I do respect Sinéad O’Connor. The media likes to focus on “controversy” in her “personal life.” Mostly that is a product of her refusal to play by the rules of the mainstream media, and they always seek to punish and discredit those people — or else feign doing so to manufacture controversy, which is always good for grabbing attention in the slimiest way possible. But even when doing things like tearing up a photo of Pope John Paul II on television (a stunt excised from most rebroadcasts), and less than two weeks later, after Kris Kristofferson introduced her as becoming “synonymous with courage and integrity,” being booed (quite ironically!) at the Bob Dylan: The 30th Anniversary Concert Celebration, in response to which she sung/spoke/shouted a rendition of Bob Marley‘s “War” that was omitted from the CD release, wasn’t she, well, entirely right? It’s hard to look back on the problems the catholic church has faced with child abuse coverups and not find O’Connor vindicated. And there are other examples of her being righteously correct against an onslaught of support for self-serving and brutal exploitation. But much of the press’ reaction to her has to do with what seems like a genuine desire to be a normal person, rather than a complete narcissist myopically dedicated to creating an outrageously artificial public persona (which seems to sustain the profit margins of said same press). As a celebrity musician, the closet comparison might be Neil Young, especially in his later years. Both sometimes seem too normal and well-adjusted to have survived the entertainment industry as long as they have. Though Young never generated nearly the same hostility that O’Connor did.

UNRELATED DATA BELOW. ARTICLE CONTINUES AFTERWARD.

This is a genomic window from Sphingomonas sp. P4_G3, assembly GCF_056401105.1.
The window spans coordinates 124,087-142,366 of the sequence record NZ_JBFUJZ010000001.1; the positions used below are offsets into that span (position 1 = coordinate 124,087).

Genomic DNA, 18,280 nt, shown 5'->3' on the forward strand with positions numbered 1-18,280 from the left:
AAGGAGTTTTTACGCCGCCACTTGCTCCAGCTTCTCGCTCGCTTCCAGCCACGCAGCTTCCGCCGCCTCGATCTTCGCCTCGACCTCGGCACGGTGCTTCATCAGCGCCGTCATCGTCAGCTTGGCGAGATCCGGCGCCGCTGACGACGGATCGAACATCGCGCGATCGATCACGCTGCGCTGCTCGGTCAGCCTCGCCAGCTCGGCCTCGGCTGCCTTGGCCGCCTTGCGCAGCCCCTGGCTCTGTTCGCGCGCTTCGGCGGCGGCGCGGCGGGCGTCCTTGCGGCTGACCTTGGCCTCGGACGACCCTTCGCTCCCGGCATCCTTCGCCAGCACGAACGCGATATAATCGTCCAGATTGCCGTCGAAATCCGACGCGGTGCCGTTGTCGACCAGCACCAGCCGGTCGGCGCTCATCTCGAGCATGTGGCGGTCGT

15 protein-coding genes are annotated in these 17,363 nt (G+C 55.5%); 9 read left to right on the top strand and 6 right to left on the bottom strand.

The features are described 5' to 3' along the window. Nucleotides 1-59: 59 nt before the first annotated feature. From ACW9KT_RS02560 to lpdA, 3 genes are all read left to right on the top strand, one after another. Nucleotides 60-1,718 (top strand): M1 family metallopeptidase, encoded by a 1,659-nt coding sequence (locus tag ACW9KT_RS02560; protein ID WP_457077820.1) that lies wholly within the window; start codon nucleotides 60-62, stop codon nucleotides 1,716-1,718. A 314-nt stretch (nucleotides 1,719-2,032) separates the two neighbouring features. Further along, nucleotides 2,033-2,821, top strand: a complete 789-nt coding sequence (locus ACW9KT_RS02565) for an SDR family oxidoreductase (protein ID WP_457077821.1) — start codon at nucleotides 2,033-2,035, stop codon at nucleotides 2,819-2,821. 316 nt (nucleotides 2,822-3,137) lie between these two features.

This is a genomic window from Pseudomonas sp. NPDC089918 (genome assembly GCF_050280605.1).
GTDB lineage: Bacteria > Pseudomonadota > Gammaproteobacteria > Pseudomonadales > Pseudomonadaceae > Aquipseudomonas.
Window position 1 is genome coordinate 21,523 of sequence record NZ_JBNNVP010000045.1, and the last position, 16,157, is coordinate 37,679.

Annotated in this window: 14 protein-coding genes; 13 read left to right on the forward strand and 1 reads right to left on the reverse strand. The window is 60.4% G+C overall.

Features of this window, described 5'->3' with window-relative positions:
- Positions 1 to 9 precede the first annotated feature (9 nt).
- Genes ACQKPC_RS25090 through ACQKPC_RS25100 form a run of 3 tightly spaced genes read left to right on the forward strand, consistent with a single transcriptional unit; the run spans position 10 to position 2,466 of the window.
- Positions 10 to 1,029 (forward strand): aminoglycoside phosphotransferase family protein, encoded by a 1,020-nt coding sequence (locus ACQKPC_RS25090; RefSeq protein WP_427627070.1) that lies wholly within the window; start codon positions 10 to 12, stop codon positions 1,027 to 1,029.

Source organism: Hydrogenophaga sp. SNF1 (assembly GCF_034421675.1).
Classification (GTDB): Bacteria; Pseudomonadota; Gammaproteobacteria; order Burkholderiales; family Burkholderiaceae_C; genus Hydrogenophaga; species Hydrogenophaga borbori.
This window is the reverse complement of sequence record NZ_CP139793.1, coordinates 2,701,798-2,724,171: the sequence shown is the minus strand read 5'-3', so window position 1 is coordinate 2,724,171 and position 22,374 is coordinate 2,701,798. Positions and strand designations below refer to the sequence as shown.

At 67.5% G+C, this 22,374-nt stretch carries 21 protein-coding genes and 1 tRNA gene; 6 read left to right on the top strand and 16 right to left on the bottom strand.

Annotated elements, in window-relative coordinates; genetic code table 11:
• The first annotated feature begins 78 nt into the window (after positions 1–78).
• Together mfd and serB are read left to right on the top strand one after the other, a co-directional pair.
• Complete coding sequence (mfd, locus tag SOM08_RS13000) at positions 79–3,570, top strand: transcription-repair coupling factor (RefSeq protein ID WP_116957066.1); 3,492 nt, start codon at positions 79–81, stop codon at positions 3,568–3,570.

Anyway, O’Connor is really a great pop singer. That much is beyond question. Her voice can carry a whole song by itself. Yet, the musical accompaniment on her albums, while complete professional and lacking any obvious flaws in performance, can be stylistically rather plain. Throw Down Your Arms, on paper, looks poised to be yet another disastrous reggae album by a white onlooker. But — surprise! — it is actually rather well-executed. O’Connor’s voice is refreshingly well-adapted to this style of music, bringing to bear an astute sense of drama and theatrics, without pushing that too far. The music, produced by stalwarts Sly & Robbie, is effective, never a liability or a distraction. The album dips a bit toward the end. Still, while no great landmark, this album is way better than it deserves to be.